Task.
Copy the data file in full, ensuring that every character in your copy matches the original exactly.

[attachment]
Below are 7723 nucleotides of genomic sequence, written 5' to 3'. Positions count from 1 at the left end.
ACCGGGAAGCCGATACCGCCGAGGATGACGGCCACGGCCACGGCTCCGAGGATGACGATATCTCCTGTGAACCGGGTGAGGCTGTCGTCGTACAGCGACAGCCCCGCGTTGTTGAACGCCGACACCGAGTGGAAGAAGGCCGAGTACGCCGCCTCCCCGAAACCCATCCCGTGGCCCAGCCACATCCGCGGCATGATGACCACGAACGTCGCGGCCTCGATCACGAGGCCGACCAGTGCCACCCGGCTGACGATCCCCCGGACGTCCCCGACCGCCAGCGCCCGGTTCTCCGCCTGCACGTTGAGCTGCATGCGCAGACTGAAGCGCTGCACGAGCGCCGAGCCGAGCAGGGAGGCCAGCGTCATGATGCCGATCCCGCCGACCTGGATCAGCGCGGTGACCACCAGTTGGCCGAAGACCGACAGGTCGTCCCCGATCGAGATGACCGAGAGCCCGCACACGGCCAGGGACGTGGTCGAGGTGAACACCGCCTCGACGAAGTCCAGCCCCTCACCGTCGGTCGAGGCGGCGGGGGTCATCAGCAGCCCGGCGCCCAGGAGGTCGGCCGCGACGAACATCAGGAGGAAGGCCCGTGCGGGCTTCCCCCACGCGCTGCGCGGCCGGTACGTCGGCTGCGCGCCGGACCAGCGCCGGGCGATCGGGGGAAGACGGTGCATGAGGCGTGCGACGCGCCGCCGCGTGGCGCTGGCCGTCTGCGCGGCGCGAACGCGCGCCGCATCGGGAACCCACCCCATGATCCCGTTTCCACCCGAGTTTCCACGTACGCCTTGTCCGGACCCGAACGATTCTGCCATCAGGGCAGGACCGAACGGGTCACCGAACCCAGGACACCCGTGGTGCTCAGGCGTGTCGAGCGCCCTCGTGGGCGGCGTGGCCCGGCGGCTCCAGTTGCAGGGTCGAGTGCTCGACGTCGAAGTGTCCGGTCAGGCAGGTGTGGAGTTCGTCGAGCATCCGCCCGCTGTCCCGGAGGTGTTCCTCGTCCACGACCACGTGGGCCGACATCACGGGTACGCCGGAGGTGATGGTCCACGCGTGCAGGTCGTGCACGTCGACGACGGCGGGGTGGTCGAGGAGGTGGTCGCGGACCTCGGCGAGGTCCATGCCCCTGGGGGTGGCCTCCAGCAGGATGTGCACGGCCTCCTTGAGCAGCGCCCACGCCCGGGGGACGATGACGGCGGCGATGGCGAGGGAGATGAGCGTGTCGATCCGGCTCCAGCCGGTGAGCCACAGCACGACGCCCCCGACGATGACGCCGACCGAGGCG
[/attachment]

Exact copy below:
Below are 7723 nucleotides of genomic sequence, written 5' to 3'. Positions count from 1 at the left end.
ACCGGGAAGCCGATACCGCCGAGGATGACGGCCACGGCCACGGCTCCGAGGATGACGATATCTCCTGTGAACCGGGTGAGGCTGTCGTCGTACAGCGACAGCCCCGCGTTGTTGAACGCCGACACCGAGTGGAAGAAGGCCGAGTACGCCGCCTCCCCGAAACCCATCCCGTGGCCCAGCCACATCCGCGGCATGATGACCACGAACGTCGCGGCCTCGATCACGAGGCCGACCAGTGCCACCCGGCTGACGATCCCCCGGACGTCCCCGACCGCCAGCGCCCGGTTCTCCGCCTGCACGTTGAGCTGCATGCGCAGACTGAAGCGCTGCACGAGCGCCGAGCCGAGCAGGGAGGCCAGCGTCATGATGCCGATCCCGCCGACCTGGATCAGCGCGGTGACCACCAGTTGGCCGAAGACCGACAGGTCGTCCCCGATCGAGATGACCGAGAGCCCGCACACGGCCAGGGACGTGGTCGAGGTGAACACCGCCTCGACGAAGTCCAGCCCCTCACCGTCGGTCGAGGCGGCGGGGGTCATCAGCAGCCCGGCGCCCAGGAGGTCGGCCGCGACGAACATCAGGAGGAAGGCCCGTGCGGGCTTCCCCCACGCGCTGCGCGGCCGGTACGTCGGCTGCGCGCCGGACCAGCGCCGGGCGATCGGGGGAAGACGGTGCATGAGGCGTGCGACGCGCCGCCGCGTGGCGCTGGCCGTCTGCGCGGCGCGAACGCGCGCCGCATCGGGAACCCACCCCATGATCCCGTTTCCACCCGAGTTTCCACGTACGCCTTGTCCGGACCCGAACGATTCTGCCATCAGGGCAGGACCGAACGGGTCACCGAACCCAGGACACCCGTGGTGCTCAGGCGTGTCGAGCGCCCTCGTGGGCGGCGTGGCCCGGCGGCTCCAGTTGCAGGGTCGAGTGCTCGACGTCGAAGTGTCCGGTCAGGCAGGTGTGGAGTTCGTCGAGCATCCGCCCGCTGTCCCGGAGGTGTTCCTCGTCCACGACCACGTGGGCCGACATCACGGGTACGCCGGAGGTGATGGTCCACGCGTGCAGGTCGTGCACGTCGACGACGGCGGGGTGGTCGAGGAGGTGGTCGCGGACCTCGGCGAGGTCCATGCCCCTGGGGGTGGCCTCCAGCAGGATGTGCACGGCCTCCTTGAGCAGCGCCCACGCCCGGGGGACGATGACGGCGGCGATGGCGAGGGAGATGAGCGTGTCGATCCGGCTCCAGCCGGTGAGCCACAGCACGACGCCCCCGACGATGACGCCGACCGAGGCG